While the following discussion uses the example of two “pipe sections” being joined in a straight run of pipeline or conduit, it will be understood that the principles of the invention can also be used to form a restrained joint in a pipe coupling, fitting, or related application.
The material used to make the ring shaped casing can be metal or of various plastics, i.e., Nylon, ABS, PVC. The material can be chosen depending upon the desired restraining performance, but will have a modulus and tensile strength equal or greater than that of rigid PVC in the preferred embodiment (7,000 psi and 400,000 psi respectively).
The ring shaped casing member and the adjacent sealing elastomeric gasket member are preferably integrated with the female bell end during the manufacturing process, per the known Rieber belling process which will be familiar to those skilled in the relevant industry. The two members are placed on a mandrel of a belling machine and the heated and softened female pipe end is pushed up and over each of the joining system components. The pipe end is cooled and the mandrel retracted leaving the ring shaped casing and elastomeric gasket situated inside the female bell end. A hole is then drilled though the bell wall and through the casing wall to provide a port for the locking key strap and to communicate with the canal passageway.
In order to further explain the basic steps in a typical Rieber style belling operation, reference will briefly be had to
In the first step of the prior art process, the steel reinforced elastomeric ring 111 is thus placed onto the working surface of the mandrel 117 and pushed to a position against the back-up or forming collar 123. In this position, the gasket is firmly anchored to the mandrel surface with the rubber between the mandrel and the steel-ring of the gasket being compressed by approximately 20%.
In the second step of the prior art process shown in
In the next step of the prior art process (
In the final step of the prior art process shown in
The manufacturing process used in forming the joining system of the present invention uses these same general steps, except that the special ring shaped casing member 23 is also installed on the forming mandrel (see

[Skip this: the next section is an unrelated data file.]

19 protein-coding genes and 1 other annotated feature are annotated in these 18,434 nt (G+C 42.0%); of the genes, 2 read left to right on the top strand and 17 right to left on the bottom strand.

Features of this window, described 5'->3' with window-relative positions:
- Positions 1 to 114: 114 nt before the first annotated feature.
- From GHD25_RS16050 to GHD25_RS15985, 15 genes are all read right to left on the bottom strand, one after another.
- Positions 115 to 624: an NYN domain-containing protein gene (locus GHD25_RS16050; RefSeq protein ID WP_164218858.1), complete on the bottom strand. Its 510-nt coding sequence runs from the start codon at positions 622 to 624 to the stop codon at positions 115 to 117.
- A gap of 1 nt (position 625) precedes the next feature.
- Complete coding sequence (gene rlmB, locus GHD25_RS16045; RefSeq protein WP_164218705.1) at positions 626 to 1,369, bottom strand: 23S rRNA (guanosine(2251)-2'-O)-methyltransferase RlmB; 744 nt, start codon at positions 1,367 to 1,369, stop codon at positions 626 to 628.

As also will be appreciated from
While the sealing element can assume a number of forms, it will typically installed within the circumferential recess 21 of the belled pipe end rearwardly of the ring shaped casing member 23 and of the mouth opening 19 thereof. In the particular embodiment illustrated in
In the preferred joining system of the invention, the respective component parts are indexed in order to properly insure the alignment of the respective grooves and bores thereof. Thus, with respect to
The provision of the indexing teeth 63 (see
While the invention has been described with the respect to the preferred Rieber style sealing gasket, which is integrally belled during the female pipe manufacturing operation,
The invention has been provided with several advantages. Because the joining system of the invention eliminates the need for machining of the female bell wall, it overcomes several significant short-comings of currently available art. As set out in the Background discussion, machining of the female bell wall to provide a recess or groove for the locking key strap passage way and the elastomeric sealing element weakens the ultimately formed joint substantially. Further, machining these grooves in the most commonly used plastic material, PVC, creates notches in a notch-sensitive polymer. Eliminating the machined grooves eliminates notches from which brittle failure of the joint occurs in practice.
Eliminating machining of the groove used to house the prior art O-ring elastomeric seal by using a Rieber-style gasket eliminates current design constraints associated with O-rings. As a result, manufacturing tolerances are not required to be as exacting, lip seal gasket designs are made possible and higher pressure rated joints are made possible. The addition of the ring shaped casing also reinforces the female belled pipe end.
Reinforcement of the female bell end improves handling durability and provides for higher pressure rated joining systems. The addition of the ring shaped casing also reinforces the female bell end for axial deflection forces commonly encountered in directional drilling applications.
Machining grooves in the outside outwardly facing surface of the male spigot end does not present the problems associated with machining grooves in the inside inwardly facing surface of the female bell end. The assembled male spigot is not subject to the same set of stresses, stains, and transitory shocks as the assembled female bell.
While the invention has been shown in only one of its forms, it is not thus limited but is susceptible to various changes and modifications without departing from the spirit thereof.
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|Citing Patent||Filing date||Publication date||Applicant||Title|
|US8709318 *||Dec 28, 2010||Apr 29, 2014||S & B Technical Products, Inc.||Method and apparatus for belling plastic pipe|
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|US20110156312 *||Dec 28, 2010||Jun 30, 2011||S & B Technical Products, Inc.||Method and Apparatus for Belling Plastic Pipe|
|US20130113208 *||Nov 8, 2012||May 9, 2013||Larry Liao||Pipe coupling and method of forming the same|
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|U.S. Classification||285/321, 285/305, 285/379|
|Feb 5, 2008||AS||Assignment|
Owner name: S & B TECHNICAL PRODUCTS, INC., TEXAS
Free format text: ASSIGNMENT OF ASSIGNORS INTEREST;ASSIGNOR:STEINBRUCK, KEITH;REEL/FRAME:020464/0951
Effective date: 20080131
|May 30, 2014||FPAY||Fee payment|
Year of fee payment: 4